A “march against lawlessness” is scheduled on Sunday 17th September. Residents of Marsa have complained about the presence of African immigrants in the area. The Government has decided to close the Open Center for Refugees and relocate them to Hal Far. New apartments will be built on the site of the actual Marsa Center and the renovate area is hoped to regain a new glory.
Marsa has always been a controversial area. Before The opening of the center for Refugees 15 years ago, many residents remember it as a place for maltese prostitutes. In those days, people with “good morality” would avoid to be spotted there after sunset.
Hopefully, with the prospect of a brand new quater, the old sins will be washed.
The office of the President has issued a Press release this morning, raising concern about the anti-immigrant spirit.
A group of African NGOs has also released a statement to appeal against lawlessness in Malta. The text can be found on th bottom of this page.
PRESS RELEASE BY THE OFFICE OF THE PRESIDENT
President of Malta, Marie-Louise Coleiro Preca, together with the President of the Local Councils Association, Mr Mario Fava, convened a meeting, with various local councils, namely; Marsa, Ħamrun, Floriana, Pietà, Gżira, Paola and Birżebbuġa and representatives from migrant communities forming part of the Migrant-led NGO Platform within the President’s Foundation for the Wellbeing of Society.
Those present discussed the tensions and concerns which prompted the organization of a march against lawlessness in Marsa, currently scheduled to take place this Sunday 17th September. The meeting provided an opportunity to share many common challenges faced by the residents in specific Maltese localities, while the representatives of the Migrant-Led NGOs shared experiences of discrimination and abuse suffered by refugees and migrants, who as a consequence face poverty and social exclusion.
From the outset, the Migrant-Led NGOs stated that they are against all sorts of lawlessness and appealed to all migrants and refugees to observe the laws and regulations of Malta.
Substandard housing, unaffordable rent prices, substance abuse, labour exploitation, mental illness, racism, and a sense of uncertainty, hopelessness, and lack of opportunity were identified as factors contributing to social deprivation in these areas, in particular. All those present agreed that this situation is untenable, and requires immediate intervention and enforcement of the law in several areas. These include maintaining order in the community, upholding the law regarding non discrimination and fair employment, and introducing regulation of an abusive rental market.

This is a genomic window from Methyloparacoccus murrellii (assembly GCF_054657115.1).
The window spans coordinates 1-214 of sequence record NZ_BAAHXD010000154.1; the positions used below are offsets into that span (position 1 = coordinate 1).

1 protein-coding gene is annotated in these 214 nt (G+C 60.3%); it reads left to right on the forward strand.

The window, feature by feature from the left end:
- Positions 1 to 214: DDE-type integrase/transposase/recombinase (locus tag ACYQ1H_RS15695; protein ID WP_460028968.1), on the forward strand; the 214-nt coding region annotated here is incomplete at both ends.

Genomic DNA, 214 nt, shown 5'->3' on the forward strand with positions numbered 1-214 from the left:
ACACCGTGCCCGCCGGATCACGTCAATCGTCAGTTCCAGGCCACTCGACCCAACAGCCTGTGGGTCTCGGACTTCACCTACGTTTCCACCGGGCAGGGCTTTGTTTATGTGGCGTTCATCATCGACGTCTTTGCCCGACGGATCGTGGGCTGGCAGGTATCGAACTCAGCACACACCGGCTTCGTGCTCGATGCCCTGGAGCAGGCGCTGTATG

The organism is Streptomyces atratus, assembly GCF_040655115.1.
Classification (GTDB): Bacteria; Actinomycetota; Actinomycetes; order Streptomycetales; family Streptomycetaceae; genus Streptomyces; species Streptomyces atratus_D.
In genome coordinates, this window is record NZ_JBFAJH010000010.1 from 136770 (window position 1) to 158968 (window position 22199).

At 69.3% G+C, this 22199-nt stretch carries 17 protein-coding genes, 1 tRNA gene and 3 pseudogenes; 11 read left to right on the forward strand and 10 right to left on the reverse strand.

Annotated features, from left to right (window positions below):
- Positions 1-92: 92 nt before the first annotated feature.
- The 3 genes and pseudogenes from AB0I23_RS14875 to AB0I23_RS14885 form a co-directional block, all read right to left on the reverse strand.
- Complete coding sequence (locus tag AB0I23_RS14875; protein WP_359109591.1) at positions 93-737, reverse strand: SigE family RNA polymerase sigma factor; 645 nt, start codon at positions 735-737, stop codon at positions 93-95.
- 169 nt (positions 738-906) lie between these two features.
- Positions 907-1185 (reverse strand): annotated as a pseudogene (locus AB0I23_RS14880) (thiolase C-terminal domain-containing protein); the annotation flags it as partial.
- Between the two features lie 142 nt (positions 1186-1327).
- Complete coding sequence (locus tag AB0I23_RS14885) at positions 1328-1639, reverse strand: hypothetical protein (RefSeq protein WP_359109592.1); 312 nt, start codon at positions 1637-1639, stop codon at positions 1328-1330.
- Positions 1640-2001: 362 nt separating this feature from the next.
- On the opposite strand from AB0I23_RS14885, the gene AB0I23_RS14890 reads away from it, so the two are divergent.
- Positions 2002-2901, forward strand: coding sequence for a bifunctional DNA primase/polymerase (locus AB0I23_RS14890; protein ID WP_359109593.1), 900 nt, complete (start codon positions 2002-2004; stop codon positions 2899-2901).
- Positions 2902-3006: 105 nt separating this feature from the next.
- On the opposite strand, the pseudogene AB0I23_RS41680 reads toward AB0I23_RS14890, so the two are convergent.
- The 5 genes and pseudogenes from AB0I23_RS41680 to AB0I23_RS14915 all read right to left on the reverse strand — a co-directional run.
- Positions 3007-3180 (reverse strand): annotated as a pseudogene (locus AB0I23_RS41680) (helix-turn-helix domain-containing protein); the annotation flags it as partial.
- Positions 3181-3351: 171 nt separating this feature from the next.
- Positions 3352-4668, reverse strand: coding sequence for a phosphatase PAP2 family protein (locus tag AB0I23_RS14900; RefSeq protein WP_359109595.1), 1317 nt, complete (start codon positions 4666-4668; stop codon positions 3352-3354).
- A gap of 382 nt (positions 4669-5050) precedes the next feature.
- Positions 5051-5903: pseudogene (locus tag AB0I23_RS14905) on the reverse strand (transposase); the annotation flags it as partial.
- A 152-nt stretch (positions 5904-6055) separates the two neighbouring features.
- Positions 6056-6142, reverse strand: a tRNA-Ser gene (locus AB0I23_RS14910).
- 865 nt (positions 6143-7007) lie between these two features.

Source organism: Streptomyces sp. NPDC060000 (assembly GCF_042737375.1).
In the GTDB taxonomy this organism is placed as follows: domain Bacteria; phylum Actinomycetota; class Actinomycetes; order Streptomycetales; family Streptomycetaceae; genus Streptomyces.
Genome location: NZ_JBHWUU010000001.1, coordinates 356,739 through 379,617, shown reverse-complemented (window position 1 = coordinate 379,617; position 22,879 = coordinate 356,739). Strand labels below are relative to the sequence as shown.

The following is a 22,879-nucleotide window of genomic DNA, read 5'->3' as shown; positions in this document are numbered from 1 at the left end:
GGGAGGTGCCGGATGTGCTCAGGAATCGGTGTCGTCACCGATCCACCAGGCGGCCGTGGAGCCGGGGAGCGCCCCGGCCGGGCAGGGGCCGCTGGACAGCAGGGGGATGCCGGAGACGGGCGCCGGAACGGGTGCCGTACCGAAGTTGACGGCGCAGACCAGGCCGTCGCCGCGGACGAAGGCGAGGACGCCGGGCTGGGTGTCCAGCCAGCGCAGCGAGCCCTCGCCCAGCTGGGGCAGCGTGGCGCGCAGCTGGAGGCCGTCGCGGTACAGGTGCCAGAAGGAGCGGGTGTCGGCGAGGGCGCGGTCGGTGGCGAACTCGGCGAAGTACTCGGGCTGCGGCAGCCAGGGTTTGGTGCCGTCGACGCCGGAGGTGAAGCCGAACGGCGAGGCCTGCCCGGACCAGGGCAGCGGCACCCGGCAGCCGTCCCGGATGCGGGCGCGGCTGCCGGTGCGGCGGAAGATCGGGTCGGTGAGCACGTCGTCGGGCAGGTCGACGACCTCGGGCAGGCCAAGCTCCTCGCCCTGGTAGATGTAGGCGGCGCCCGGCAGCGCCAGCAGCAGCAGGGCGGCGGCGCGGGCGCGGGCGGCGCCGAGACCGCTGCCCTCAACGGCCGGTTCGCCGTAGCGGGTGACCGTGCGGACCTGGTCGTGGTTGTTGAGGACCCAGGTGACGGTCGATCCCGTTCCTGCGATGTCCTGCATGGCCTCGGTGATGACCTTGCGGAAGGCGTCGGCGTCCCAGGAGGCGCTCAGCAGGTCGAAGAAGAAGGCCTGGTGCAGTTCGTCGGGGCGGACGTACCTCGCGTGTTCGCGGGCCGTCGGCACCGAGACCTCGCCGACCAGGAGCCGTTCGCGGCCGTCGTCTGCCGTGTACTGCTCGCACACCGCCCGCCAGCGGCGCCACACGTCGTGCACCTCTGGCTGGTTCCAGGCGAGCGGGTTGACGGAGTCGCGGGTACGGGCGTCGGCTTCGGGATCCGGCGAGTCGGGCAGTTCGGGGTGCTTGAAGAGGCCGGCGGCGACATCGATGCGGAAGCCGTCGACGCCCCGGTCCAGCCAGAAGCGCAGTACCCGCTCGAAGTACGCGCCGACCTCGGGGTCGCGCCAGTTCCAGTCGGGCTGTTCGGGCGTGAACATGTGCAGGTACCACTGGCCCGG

All parties present commended this first initiative, and committed to working together to maintain ongoing dialogue and develop positive relationships. They expressed a sense of solidarity and pledged to work towards more peaceful and inclusive communities throughout the Maltese islands.
Copy of the original here
Press release from the Somali Community, Sudanese Community and the Eritrean Community 08/09/2017
We, the African refugee and migrant communities appreciate the refuge and welcome the Maltese Government has given us. Â We are aware of some problems happening in Marsa and as African refugees and migrants we do not support those who get drunk in public places or do other violations. We respect very much the Maltese law and order and the Maltese residents in Marsa.
The persons breaking the law in Marsa do not represent the entire refugee community. We are against any kind of crime, whether committed by Maltese or Africans. The fact that some persons are breaking the law and causing problems does not mean that all refugees and migrants will behave in that way.
We consider Marsa as our meeting point, especially since in other social places we are not accepted. The general situation in Marsa is a result of years of neglect, even before the Marsa open centre was set up there by the authorities. The behaviour of some migrants is also due to the lack of an effective integration policy where the most vulnerable are left on their own.
As the African refugee and migrant communities we are ready to sit down and have constructive discussions with the Government and the Maltese in order to find a solution and improve dialogue.
There should be:
- Support to both the Maltese and African communities by creating meeting centres to socialise;
- Collaboration with service providers who support those who need help, such as those with Â mental health problems and those in need of social support;
- Provision of a training centre where migrants receive compulsory training;
- An integration policy in place, with structured support.
Sudanese Community 99623886 or 77287645
Eritrean Community 99039405
Somali Community 99689370